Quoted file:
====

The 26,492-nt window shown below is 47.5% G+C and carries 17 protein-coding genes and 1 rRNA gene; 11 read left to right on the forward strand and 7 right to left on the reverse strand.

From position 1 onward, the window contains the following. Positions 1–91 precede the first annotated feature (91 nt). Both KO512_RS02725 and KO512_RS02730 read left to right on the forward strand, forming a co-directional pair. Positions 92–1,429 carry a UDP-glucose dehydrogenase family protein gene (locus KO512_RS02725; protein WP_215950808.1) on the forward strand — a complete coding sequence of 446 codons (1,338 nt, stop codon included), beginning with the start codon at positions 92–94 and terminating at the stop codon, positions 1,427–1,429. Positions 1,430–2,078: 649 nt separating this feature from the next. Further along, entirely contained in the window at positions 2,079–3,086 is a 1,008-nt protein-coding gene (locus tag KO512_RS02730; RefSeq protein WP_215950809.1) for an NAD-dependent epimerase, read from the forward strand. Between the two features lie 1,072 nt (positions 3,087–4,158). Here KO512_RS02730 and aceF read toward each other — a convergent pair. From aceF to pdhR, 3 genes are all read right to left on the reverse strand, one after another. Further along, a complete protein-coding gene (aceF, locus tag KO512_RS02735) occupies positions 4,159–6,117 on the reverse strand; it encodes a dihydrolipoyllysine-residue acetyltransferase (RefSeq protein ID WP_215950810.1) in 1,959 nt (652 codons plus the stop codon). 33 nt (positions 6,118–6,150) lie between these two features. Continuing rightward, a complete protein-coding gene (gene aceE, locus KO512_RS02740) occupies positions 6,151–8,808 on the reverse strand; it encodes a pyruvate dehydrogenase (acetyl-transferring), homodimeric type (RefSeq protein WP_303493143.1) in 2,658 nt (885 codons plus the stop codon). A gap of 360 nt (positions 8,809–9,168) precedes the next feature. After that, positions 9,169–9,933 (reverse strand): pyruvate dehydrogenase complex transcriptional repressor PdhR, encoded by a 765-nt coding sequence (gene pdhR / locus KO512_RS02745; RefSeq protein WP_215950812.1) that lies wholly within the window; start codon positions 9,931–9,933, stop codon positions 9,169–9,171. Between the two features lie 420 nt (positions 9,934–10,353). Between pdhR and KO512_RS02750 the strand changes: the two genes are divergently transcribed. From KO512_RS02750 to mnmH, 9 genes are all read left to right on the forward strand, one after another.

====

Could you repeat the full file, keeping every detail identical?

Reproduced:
The 26,492-nt window shown below is 47.5% G+C and carries 17 protein-coding genes and 1 rRNA gene; 11 read left to right on the forward strand and 7 right to left on the reverse strand.

From position 1 onward, the window contains the following. Positions 1–91 precede the first annotated feature (91 nt). Both KO512_RS02725 and KO512_RS02730 read left to right on the forward strand, forming a co-directional pair. Positions 92–1,429 carry a UDP-glucose dehydrogenase family protein gene (locus KO512_RS02725; protein WP_215950808.1) on the forward strand — a complete coding sequence of 446 codons (1,338 nt, stop codon included), beginning with the start codon at positions 92–94 and terminating at the stop codon, positions 1,427–1,429. Positions 1,430–2,078: 649 nt separating this feature from the next. Further along, entirely contained in the window at positions 2,079–3,086 is a 1,008-nt protein-coding gene (locus tag KO512_RS02730; RefSeq protein WP_215950809.1) for an NAD-dependent epimerase, read from the forward strand. Between the two features lie 1,072 nt (positions 3,087–4,158). Here KO512_RS02730 and aceF read toward each other — a convergent pair. From aceF to pdhR, 3 genes are all read right to left on the reverse strand, one after another. Further along, a complete protein-coding gene (aceF, locus tag KO512_RS02735) occupies positions 4,159–6,117 on the reverse strand; it encodes a dihydrolipoyllysine-residue acetyltransferase (RefSeq protein ID WP_215950810.1) in 1,959 nt (652 codons plus the stop codon). 33 nt (positions 6,118–6,150) lie between these two features. Continuing rightward, a complete protein-coding gene (gene aceE, locus KO512_RS02740) occupies positions 6,151–8,808 on the reverse strand; it encodes a pyruvate dehydrogenase (acetyl-transferring), homodimeric type (RefSeq protein WP_303493143.1) in 2,658 nt (885 codons plus the stop codon). A gap of 360 nt (positions 8,809–9,168) precedes the next feature. After that, positions 9,169–9,933 (reverse strand): pyruvate dehydrogenase complex transcriptional repressor PdhR, encoded by a 765-nt coding sequence (gene pdhR / locus KO512_RS02745; RefSeq protein WP_215950812.1) that lies wholly within the window; start codon positions 9,931–9,933, stop codon positions 9,169–9,171. Between the two features lie 420 nt (positions 9,934–10,353). Between pdhR and KO512_RS02750 the strand changes: the two genes are divergently transcribed. From KO512_RS02750 to mnmH, 9 genes are all read left to right on the forward strand, one after another.